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Credit unions keep watchful eye as political conventions unfold

Asthe Republican National Convention unfolds this week in Cleveland and Democratsprepare to convene in Philadelphia next week, credit unions around the U.S. areleft to wonder which outcome in the presidential election would benefit themmost.

Financialinstitutions, in general, lean more to the right because the Republicanplatform typically includes smaller regulation, but the wildcard this timearound is the lack of a political voting record from Republican presidentialnominee Donald Trump, said Geoff Bacino, a credit union consultant and a formerboard member at the National Credit Union Administration. Bacino,who was appointed by President Bill Clinton to the NCUA board in 2000, said inan interview that Republican credit union leaders he has spoken with are a bitunnerved because they are not sure what a Trump presidency would mean for theindustry.

"Forthis election, it's a tough call because of the debate on what Trump might doas he doesn't have any real track record because he's never been elected,"he said.

Bacinosaid the platforms of both parties are more focused on dealing with the biggestbanks in the country than the smaller institutions. Credit unions will have ahard time looking at the platforms and feeling that one is more advantageousfor the industry than the other, he said.

TheGOP platform, released late July 18, includes a return of the , as proposedby Trump. Bacino said that move might be due to the fact that Hillary Clinton'shusband, Bill, signed the Gramm-Leach-Bliley Act into law, which essentiallyrepealed Glass-Steagall.

RichardGose, senior vice president of political affairs for the Credit Union NationalAssociation, said in an interview that CUNA never takes a position in thepresidential races but instead works with all of the candidates.When reviewing platforms, CUNA's main concern is looking for anything thatcould get in the way of credit unions' ability to serve their members,especially additional regulatory burdens or language that could affect theirtax-exempt status.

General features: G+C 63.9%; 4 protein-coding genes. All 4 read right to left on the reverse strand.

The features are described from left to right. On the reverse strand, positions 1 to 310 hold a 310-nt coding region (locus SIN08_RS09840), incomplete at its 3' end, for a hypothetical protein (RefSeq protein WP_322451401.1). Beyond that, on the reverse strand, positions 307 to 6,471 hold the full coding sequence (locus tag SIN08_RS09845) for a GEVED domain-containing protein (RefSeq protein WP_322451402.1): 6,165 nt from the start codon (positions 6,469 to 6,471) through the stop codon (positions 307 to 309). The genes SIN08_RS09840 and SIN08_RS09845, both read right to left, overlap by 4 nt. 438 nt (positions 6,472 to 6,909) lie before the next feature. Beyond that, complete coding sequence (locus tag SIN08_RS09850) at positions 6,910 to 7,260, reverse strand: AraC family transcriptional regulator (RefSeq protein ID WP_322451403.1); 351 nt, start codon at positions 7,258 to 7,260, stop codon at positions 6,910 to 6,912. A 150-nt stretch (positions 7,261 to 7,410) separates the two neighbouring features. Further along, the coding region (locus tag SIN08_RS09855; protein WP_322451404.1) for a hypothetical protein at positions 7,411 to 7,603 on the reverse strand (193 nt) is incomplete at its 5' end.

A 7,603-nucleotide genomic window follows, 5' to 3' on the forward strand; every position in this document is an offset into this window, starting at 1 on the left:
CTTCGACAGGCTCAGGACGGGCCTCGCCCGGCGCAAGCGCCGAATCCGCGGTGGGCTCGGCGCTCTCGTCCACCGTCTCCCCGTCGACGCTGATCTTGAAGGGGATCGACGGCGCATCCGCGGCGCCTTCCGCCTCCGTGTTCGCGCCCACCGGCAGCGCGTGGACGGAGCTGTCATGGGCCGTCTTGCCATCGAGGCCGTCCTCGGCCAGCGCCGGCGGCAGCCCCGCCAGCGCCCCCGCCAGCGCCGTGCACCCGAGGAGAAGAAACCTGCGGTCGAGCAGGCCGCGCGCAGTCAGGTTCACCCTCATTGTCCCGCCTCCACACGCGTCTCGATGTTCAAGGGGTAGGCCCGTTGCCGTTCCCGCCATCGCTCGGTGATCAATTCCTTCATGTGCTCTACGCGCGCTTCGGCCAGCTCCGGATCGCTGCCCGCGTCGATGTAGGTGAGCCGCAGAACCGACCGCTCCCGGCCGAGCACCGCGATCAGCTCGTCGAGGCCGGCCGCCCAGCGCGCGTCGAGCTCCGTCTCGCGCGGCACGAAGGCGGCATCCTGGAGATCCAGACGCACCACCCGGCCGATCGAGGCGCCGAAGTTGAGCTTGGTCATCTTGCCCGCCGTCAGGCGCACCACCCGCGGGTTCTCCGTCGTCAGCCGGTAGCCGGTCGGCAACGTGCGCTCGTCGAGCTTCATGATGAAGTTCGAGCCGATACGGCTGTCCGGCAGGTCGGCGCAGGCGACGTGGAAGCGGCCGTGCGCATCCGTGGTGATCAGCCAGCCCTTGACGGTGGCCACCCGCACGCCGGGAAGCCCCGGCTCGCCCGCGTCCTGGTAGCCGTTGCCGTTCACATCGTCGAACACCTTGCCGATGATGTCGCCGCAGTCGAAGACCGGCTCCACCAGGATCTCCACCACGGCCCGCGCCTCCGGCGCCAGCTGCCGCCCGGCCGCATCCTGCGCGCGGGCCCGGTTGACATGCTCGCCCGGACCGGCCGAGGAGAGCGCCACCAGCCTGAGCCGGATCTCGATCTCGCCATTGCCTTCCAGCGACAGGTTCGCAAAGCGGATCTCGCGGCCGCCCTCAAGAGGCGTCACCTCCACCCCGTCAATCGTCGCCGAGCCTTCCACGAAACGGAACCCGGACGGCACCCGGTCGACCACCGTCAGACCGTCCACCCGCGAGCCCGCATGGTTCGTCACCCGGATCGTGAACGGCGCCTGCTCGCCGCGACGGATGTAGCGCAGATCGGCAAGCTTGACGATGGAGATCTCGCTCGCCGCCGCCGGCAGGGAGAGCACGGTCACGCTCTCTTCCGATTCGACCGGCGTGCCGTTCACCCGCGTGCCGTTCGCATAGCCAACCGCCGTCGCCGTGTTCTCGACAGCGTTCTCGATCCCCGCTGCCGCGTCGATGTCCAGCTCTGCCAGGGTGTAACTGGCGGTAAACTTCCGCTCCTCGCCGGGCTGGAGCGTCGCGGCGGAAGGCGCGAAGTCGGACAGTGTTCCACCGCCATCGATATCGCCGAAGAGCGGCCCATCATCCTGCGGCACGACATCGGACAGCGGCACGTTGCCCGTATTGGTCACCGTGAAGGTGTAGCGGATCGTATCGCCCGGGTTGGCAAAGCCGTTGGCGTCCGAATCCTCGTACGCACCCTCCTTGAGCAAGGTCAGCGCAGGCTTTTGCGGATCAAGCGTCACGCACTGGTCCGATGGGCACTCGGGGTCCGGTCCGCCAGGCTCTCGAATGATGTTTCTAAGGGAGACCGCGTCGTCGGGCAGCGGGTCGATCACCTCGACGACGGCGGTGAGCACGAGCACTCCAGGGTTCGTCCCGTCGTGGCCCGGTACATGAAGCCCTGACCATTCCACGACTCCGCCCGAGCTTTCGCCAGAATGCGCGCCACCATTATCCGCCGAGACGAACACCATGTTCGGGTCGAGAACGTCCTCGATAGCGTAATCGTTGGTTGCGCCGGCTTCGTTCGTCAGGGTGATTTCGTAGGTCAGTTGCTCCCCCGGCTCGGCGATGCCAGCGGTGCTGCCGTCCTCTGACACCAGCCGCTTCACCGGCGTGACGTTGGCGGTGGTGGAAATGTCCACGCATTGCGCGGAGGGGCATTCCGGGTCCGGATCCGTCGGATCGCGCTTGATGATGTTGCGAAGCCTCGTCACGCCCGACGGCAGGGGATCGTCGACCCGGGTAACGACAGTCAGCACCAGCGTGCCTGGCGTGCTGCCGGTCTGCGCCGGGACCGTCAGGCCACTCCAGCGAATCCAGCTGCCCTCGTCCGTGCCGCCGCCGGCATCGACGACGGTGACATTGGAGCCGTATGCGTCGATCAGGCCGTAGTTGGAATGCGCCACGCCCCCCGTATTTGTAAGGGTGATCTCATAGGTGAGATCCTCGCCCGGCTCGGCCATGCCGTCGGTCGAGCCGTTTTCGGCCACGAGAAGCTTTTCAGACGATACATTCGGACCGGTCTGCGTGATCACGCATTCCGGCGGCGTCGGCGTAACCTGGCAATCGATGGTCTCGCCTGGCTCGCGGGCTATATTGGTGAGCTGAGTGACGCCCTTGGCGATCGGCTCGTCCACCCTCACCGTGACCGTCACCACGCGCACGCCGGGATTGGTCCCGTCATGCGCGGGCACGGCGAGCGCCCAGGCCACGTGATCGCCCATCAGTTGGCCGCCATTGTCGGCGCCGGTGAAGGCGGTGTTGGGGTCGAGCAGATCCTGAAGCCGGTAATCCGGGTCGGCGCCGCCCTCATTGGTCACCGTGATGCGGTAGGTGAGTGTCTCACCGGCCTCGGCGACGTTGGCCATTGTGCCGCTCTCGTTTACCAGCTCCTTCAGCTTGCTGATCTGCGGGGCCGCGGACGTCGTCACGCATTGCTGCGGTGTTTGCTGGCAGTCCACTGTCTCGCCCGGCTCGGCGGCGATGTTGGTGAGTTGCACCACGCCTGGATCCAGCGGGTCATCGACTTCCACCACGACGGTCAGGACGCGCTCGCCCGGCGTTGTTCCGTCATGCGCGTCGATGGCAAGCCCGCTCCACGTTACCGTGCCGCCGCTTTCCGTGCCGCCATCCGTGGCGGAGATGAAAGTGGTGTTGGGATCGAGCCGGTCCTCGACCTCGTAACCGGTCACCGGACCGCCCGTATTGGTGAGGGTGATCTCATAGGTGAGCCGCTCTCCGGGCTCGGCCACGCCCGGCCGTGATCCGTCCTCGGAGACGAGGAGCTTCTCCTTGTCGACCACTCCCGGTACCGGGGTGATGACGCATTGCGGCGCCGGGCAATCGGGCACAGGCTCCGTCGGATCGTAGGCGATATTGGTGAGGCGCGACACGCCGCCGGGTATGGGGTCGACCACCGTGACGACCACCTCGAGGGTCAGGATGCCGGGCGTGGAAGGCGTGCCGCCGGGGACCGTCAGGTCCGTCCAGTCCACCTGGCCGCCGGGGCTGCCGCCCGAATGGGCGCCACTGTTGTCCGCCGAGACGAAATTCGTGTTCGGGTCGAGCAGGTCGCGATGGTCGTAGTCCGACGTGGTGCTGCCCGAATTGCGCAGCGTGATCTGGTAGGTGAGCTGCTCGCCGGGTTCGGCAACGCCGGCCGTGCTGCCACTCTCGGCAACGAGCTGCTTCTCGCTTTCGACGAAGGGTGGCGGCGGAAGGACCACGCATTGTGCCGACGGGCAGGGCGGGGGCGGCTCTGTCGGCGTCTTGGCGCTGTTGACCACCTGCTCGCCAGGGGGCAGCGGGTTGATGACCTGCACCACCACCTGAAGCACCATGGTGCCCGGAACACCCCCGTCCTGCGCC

Gosesaid there was nothing that stood out as either pro- or anti-credit union ineither party's platform this year. A Democratic Party draft released July 1includes promises to fight "greed, recklessness, and illegal behavior onWall Street" and force the financial sector to "work for thejob-creating, productive economy."

Asfar as Trump's political inexperience, Gose said that is a situation CUNA dealswith all the time, although maybe not regarding presidential candidates. Manytimes, contenders for congressional seats have held no prior elected positions,he said. "It's kind of wait-and-see. That's why we don't really endorse,"Gose said.

Bothof the presidential candidates have talked about the need for a strong, viablemiddle class, and that is an idea that CUNA agrees with wholeheartedly, Gosesaid.

Oneother major credit union trade association — the National Association of FederalCredit Unions — has a team in Cleveland this week focused on bringing the regulatoryburden on credit unions to the attention of lawmakers and other policymakers.

Bacino,the consultant with Bacino & Associates, said a bigger concernfor credit unions than the presidential race could be which party controls theSenate. "It's going to be more of a bellwether for credit unions," hesaid. There are 34 Senate seats at stake in this year's election, and 24 arecurrently held by Republicans. Key Senate battleground states include Ohio,Florida and North Carolina.

Bacinosaid Sen. Sherrod Brown from Ohio will likely become chairman of the SenateBanking Committee if the Democrats take control. He said such a committee wouldlikely be more consumer-oriented, and there would likely be little change tothe Consumer Financial Protection Bureau. But if the Republicans keep controlof the Senate and gain the White House, there will be strong movement to scaleback the CFPB, he said. The agency has been a of many credit unions.

Anotherformer NCUA board member, Michael Fryzel, predicted in a July 12 blogpost on CUInsight that this presidential election will have more books writtenabout it than any other in U.S. history. Fryzel, who now works as an attorneyand credit union consultant, said that if Trump wins the election he willsupport legislation requiring greater accountability from regulators."There would be proposed changes to Dodd-Frank, and the CFPB would get amakeover resulting in a major impact on the financial services industry,"he wrote. "Heads of departments and agencies would be appointed who wouldfollow the philosophy of as much regulation as needed and as little aspossible."

Fryzelpredicted there will be very little change in financial regulation if Clintonwins the presidency.